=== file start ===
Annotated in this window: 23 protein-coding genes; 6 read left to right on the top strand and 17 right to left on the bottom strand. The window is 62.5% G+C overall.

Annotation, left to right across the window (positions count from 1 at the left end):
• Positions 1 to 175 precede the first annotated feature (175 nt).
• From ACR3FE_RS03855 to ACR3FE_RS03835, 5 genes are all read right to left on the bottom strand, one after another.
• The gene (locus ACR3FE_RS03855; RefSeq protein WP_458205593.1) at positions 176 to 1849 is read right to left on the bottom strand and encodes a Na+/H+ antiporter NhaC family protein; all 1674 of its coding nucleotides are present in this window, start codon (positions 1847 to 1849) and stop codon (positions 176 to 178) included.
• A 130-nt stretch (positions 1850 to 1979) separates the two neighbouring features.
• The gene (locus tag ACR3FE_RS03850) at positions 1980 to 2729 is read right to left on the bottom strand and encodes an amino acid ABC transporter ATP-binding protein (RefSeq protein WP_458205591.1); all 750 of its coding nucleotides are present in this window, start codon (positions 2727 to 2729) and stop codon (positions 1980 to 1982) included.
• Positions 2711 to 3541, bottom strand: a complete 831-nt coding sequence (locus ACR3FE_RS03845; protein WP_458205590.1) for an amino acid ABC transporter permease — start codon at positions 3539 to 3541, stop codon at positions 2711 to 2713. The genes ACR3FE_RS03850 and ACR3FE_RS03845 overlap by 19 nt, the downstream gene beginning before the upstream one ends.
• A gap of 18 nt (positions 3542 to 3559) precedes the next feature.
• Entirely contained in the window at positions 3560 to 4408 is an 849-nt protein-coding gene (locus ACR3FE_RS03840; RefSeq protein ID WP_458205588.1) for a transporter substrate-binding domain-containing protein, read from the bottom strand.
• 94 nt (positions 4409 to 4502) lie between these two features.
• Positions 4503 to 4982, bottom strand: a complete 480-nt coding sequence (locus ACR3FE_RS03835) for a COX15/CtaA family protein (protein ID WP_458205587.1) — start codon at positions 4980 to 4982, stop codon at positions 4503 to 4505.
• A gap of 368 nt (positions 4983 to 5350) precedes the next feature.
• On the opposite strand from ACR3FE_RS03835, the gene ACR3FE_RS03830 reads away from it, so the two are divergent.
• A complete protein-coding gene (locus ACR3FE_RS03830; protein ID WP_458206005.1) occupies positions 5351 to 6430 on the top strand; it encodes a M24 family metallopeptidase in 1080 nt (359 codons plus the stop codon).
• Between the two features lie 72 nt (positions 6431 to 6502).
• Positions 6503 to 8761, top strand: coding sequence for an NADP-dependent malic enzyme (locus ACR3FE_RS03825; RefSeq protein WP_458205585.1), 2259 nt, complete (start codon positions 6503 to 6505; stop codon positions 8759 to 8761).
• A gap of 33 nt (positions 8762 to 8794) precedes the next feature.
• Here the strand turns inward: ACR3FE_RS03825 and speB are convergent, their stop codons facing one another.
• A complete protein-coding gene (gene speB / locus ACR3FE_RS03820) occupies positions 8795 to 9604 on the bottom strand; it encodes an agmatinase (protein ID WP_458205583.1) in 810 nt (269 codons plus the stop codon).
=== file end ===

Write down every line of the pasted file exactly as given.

Annotated in this window: 23 protein-coding genes; 6 read left to right on the top strand and 17 right to left on the bottom strand. The window is 62.5% G+C overall.

Annotation, left to right across the window (positions count from 1 at the left end):
• Positions 1 to 175 precede the first annotated feature (175 nt).
• From ACR3FE_RS03855 to ACR3FE_RS03835, 5 genes are all read right to left on the bottom strand, one after another.
• The gene (locus ACR3FE_RS03855; RefSeq protein WP_458205593.1) at positions 176 to 1849 is read right to left on the bottom strand and encodes a Na+/H+ antiporter NhaC family protein; all 1674 of its coding nucleotides are present in this window, start codon (positions 1847 to 1849) and stop codon (positions 176 to 178) included.
• A 130-nt stretch (positions 1850 to 1979) separates the two neighbouring features.
• The gene (locus tag ACR3FE_RS03850) at positions 1980 to 2729 is read right to left on the bottom strand and encodes an amino acid ABC transporter ATP-binding protein (RefSeq protein WP_458205591.1); all 750 of its coding nucleotides are present in this window, start codon (positions 2727 to 2729) and stop codon (positions 1980 to 1982) included.
• Positions 2711 to 3541, bottom strand: a complete 831-nt coding sequence (locus ACR3FE_RS03845; protein WP_458205590.1) for an amino acid ABC transporter permease — start codon at positions 3539 to 3541, stop codon at positions 2711 to 2713. The genes ACR3FE_RS03850 and ACR3FE_RS03845 overlap by 19 nt, the downstream gene beginning before the upstream one ends.
• A gap of 18 nt (positions 3542 to 3559) precedes the next feature.
• Entirely contained in the window at positions 3560 to 4408 is an 849-nt protein-coding gene (locus ACR3FE_RS03840; RefSeq protein ID WP_458205588.1) for a transporter substrate-binding domain-containing protein, read from the bottom strand.
• 94 nt (positions 4409 to 4502) lie between these two features.
• Positions 4503 to 4982, bottom strand: a complete 480-nt coding sequence (locus ACR3FE_RS03835) for a COX15/CtaA family protein (protein ID WP_458205587.1) — start codon at positions 4980 to 4982, stop codon at positions 4503 to 4505.
• A gap of 368 nt (positions 4983 to 5350) precedes the next feature.
• On the opposite strand from ACR3FE_RS03835, the gene ACR3FE_RS03830 reads away from it, so the two are divergent.
• A complete protein-coding gene (locus ACR3FE_RS03830; protein ID WP_458206005.1) occupies positions 5351 to 6430 on the top strand; it encodes a M24 family metallopeptidase in 1080 nt (359 codons plus the stop codon).
• Between the two features lie 72 nt (positions 6431 to 6502).
• Positions 6503 to 8761, top strand: coding sequence for an NADP-dependent malic enzyme (locus ACR3FE_RS03825; RefSeq protein WP_458205585.1), 2259 nt, complete (start codon positions 6503 to 6505; stop codon positions 8759 to 8761).
• A gap of 33 nt (positions 8762 to 8794) precedes the next feature.
• Here the strand turns inward: ACR3FE_RS03825 and speB are convergent, their stop codons facing one another.
• A complete protein-coding gene (gene speB / locus ACR3FE_RS03820) occupies positions 8795 to 9604 on the bottom strand; it encodes an agmatinase (protein ID WP_458205583.1) in 810 nt (269 codons plus the stop codon).